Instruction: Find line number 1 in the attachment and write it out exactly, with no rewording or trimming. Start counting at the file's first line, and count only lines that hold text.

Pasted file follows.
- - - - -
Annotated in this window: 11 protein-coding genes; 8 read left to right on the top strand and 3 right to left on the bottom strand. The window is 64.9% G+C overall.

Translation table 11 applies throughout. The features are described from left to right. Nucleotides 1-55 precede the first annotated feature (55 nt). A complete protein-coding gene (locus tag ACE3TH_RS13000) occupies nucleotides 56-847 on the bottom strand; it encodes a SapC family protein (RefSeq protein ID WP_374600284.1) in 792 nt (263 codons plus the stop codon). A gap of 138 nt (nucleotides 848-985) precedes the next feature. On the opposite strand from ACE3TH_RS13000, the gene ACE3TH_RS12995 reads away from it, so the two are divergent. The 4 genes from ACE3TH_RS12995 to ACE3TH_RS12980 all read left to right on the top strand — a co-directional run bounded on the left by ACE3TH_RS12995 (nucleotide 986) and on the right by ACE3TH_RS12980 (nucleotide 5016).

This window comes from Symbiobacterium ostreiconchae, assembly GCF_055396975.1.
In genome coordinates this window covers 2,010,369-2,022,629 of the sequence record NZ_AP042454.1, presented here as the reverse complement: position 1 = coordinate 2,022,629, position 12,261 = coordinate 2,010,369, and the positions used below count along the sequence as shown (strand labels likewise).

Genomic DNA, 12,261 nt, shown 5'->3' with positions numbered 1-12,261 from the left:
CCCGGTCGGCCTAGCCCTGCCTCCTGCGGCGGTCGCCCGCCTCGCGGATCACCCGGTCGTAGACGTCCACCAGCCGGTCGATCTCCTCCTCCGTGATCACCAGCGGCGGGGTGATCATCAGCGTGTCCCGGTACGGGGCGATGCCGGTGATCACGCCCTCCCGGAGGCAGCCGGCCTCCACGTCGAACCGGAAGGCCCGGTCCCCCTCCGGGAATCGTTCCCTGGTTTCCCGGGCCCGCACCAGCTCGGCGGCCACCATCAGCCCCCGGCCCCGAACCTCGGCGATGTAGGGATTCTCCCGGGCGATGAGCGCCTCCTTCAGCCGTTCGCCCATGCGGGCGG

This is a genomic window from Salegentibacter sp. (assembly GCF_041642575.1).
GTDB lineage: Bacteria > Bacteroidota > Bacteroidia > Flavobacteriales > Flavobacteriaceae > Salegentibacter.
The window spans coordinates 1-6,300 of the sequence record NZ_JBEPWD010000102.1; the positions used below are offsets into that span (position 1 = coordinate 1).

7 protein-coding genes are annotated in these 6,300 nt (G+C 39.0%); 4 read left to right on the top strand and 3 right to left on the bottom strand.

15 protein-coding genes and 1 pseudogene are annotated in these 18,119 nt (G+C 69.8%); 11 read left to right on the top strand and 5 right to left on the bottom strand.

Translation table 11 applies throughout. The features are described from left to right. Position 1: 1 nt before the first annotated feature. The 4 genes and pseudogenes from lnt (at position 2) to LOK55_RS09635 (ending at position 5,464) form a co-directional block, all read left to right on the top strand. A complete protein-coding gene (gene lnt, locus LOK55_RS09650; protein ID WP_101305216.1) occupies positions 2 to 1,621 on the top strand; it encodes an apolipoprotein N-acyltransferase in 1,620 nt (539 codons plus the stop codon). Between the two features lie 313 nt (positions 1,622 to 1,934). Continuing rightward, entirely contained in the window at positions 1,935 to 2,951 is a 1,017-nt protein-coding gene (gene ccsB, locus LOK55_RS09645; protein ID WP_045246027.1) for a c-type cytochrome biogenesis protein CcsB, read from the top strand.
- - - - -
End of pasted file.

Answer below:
Annotated in this window: 11 protein-coding genes; 8 read left to right on the top strand and 3 right to left on the bottom strand. The window is 64.9% G+C overall.